Journal of Nursing Education

The articles prior to January 2012 are part of the back file collection and are not available with a current paid subscription. To access the article, you may purchase it or purchase the complete back file collection here

Major Articles 

Use of Self-Regulating Learning Strategies by Students in the Second and Third Trimesters of an Accelerated Second-Degree Baccalaureate Nursing Program

Patricia A. Mullen, MSN, RN, CNE

  • Journal of Nursing Education. 2007;46(9)
  • Posted September 1, 2007

Abstract

ABSTRACT

Accelerated nursing programs have proliferated in recent years, attracting adult learners with varied backgrounds and experience into the profession of nursing. Learner adaptation to and successful completion of nursing programs delivered in an accelerated format require that students use self-regulatory learning strategies to focus, organize, integrate, and retain knowledge derived from classroom and clinical sources. The purpose of this descriptive, exploratory study was to examine the presence and extent of and differences in self-reported regulatory learning strategy use in a convenience sample of two groups of non-nursing college graduates. Determination of strategy use was delineated by student responses to the learning strategy subscales of the Motivated Strategies for Learning Questionnaire. Results of this study demonstrate that although both groups of students used self-regulated learning strategies, students who have completed more of the accelerated program use more self-regulatory learning strategies than their less experienced counterparts.

AUTHOR

Received: August 29, 2006

Accepted: December 20, 2006

Ms. Mullen is Assistant Professor of Nursing, Regis University, Denver, Colorado, and a student in the Nursing Science PhD program, Indiana University School of Nursing, Indianapolis, Indiana.

The author acknowledges the guidance of Diane Billings, EdD, RN, FAAN in the development of this research project.

Address correspondence to Patricia A. Mullen, MSN, RN, CNE, Assistant Professor, Rueckert-Hartman School for Health Professions, 3333 Regis Boulevard G8, Denver, CO 80221-1099; e-mail: pmullen@regis.edu.

Abstract

ABSTRACT

Accelerated nursing programs have proliferated in recent years, attracting adult learners with varied backgrounds and experience into the profession of nursing. Learner adaptation to and successful completion of nursing programs delivered in an accelerated format require that students use self-regulatory learning strategies to focus, organize, integrate, and retain knowledge derived from classroom and clinical sources. The purpose of this descriptive, exploratory study was to examine the presence and extent of and differences in self-reported regulatory learning strategy use in a convenience sample of two groups of non-nursing college graduates. Determination of strategy use was delineated by student responses to the learning strategy subscales of the Motivated Strategies for Learning Questionnaire. Results of this study demonstrate that although both groups of students used self-regulated learning strategies, students who have completed more of the accelerated program use more self-regulatory learning strategies than their less experienced counterparts.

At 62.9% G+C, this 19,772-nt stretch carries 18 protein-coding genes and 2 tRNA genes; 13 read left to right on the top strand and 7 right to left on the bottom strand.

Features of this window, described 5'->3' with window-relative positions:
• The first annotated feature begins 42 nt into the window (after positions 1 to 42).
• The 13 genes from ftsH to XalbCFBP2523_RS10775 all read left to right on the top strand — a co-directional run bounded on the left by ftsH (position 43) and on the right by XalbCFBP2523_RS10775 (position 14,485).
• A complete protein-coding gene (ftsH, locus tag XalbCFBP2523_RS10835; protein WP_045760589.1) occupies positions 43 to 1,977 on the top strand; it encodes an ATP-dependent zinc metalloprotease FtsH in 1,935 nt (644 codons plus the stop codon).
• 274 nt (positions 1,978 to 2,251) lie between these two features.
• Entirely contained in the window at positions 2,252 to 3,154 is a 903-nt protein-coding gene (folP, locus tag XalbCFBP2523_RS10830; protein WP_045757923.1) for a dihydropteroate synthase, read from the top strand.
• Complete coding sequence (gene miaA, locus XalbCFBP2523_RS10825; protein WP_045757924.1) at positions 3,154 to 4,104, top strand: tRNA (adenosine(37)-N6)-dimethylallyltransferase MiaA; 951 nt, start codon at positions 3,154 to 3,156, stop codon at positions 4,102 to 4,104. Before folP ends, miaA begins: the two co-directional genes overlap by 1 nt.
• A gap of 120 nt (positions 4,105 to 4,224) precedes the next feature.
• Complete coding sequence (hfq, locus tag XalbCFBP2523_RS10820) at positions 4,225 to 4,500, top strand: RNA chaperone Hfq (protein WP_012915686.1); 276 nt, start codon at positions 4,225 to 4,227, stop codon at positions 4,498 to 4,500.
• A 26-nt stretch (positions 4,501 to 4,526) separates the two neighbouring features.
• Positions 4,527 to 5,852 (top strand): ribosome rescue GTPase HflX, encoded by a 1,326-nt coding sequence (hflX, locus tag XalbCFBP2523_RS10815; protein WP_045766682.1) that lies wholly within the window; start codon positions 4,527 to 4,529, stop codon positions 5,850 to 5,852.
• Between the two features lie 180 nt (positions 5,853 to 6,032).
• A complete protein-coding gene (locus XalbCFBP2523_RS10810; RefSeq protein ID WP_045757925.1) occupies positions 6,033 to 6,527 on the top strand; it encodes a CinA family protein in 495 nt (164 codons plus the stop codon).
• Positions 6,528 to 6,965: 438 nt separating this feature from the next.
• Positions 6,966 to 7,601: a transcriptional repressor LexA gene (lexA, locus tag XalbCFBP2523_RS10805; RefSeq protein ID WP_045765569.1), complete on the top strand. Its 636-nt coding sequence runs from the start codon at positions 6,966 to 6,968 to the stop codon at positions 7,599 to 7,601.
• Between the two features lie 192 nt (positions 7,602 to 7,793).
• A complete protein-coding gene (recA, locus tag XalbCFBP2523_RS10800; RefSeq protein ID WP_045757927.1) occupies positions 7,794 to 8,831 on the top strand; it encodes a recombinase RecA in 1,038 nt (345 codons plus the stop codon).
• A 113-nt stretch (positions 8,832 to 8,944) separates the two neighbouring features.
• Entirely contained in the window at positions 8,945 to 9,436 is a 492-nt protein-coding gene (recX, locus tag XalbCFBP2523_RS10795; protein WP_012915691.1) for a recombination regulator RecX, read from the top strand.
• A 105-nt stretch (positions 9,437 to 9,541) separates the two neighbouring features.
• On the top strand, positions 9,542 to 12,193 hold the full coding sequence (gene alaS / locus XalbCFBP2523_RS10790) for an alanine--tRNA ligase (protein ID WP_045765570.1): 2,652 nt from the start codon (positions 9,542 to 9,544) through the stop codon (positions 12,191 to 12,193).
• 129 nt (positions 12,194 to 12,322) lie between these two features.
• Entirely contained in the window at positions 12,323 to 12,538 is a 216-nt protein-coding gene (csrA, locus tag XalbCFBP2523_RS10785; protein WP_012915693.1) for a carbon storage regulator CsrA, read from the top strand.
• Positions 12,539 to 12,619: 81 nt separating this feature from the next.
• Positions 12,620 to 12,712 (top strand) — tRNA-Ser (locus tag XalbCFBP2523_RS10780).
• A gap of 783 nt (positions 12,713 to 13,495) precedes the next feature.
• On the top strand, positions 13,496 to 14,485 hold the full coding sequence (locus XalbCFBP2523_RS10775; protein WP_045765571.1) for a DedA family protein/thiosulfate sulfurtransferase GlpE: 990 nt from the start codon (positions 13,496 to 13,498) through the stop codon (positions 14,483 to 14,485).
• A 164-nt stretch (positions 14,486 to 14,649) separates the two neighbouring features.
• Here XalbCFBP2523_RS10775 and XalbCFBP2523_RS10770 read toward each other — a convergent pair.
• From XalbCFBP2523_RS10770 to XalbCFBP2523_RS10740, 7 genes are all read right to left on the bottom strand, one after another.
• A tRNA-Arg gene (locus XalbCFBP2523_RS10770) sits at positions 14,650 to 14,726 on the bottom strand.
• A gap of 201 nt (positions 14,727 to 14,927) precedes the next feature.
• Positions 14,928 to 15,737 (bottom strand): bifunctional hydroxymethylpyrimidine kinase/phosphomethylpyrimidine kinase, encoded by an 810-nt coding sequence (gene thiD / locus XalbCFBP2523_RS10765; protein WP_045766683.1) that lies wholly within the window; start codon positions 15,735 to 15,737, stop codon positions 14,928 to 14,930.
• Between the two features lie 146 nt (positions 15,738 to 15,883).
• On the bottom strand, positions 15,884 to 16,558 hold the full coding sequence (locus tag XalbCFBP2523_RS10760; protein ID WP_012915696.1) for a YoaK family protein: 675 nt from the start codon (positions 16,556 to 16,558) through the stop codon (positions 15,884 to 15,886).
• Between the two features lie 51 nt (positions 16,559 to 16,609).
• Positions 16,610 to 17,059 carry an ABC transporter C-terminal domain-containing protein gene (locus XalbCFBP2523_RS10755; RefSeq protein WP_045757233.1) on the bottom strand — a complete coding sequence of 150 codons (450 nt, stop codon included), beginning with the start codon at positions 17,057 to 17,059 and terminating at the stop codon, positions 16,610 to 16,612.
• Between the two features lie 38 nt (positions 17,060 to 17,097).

AUTHOR

Received: August 29, 2006

Accepted: December 20, 2006

Ms. Mullen is Assistant Professor of Nursing, Regis University, Denver, Colorado, and a student in the Nursing Science PhD program, Indiana University School of Nursing, Indianapolis, Indiana.

The author acknowledges the guidance of Diane Billings, EdD, RN, FAAN in the development of this research project.

Address correspondence to Patricia A. Mullen, MSN, RN, CNE, Assistant Professor, Rueckert-Hartman School for Health Professions, 3333 Regis Boulevard G8, Denver, CO 80221-1099; e-mail: pmullen@regis.edu.

ABSTRACT

Accelerated nursing programs have proliferated in recent years, attracting adult learners with varied backgrounds and experience into the profession of nursing. Learner adaptation to and successful completion of nursing programs delivered in an accelerated format require that students use self-regulatory learning strategies to focus, organize, integrate, and retain knowledge derived from classroom and clinical sources. The purpose of this descriptive, exploratory study was to examine the presence and extent of and differences in self-reported regulatory learning strategy use in a convenience sample of two groups of non-nursing college graduates. Determination of strategy use was delineated by student responses to the learning strategy subscales of the Motivated Strategies for Learning Questionnaire. Results of this study demonstrate that although both groups of students used self-regulated learning strategies, students who have completed more of the accelerated program use more self-regulatory learning strategies than their less experienced counterparts.

AUTHOR

Received: August 29, 2006

Accepted: December 20, 2006

Ms. Mullen is Assistant Professor of Nursing, Regis University, Denver, Colorado, and a student in the Nursing Science PhD program, Indiana University School of Nursing, Indianapolis, Indiana.

The author acknowledges the guidance of Diane Billings, EdD, RN, FAAN in the development of this research project.

Address correspondence to Patricia A. Mullen, MSN, RN, CNE, Assistant Professor, Rueckert-Hartman School for Health Professions, 3333 Regis Boulevard G8, Denver, CO 80221-1099; e-mail: pmullen@regis.edu.

Sign up to receive

Journal E-contents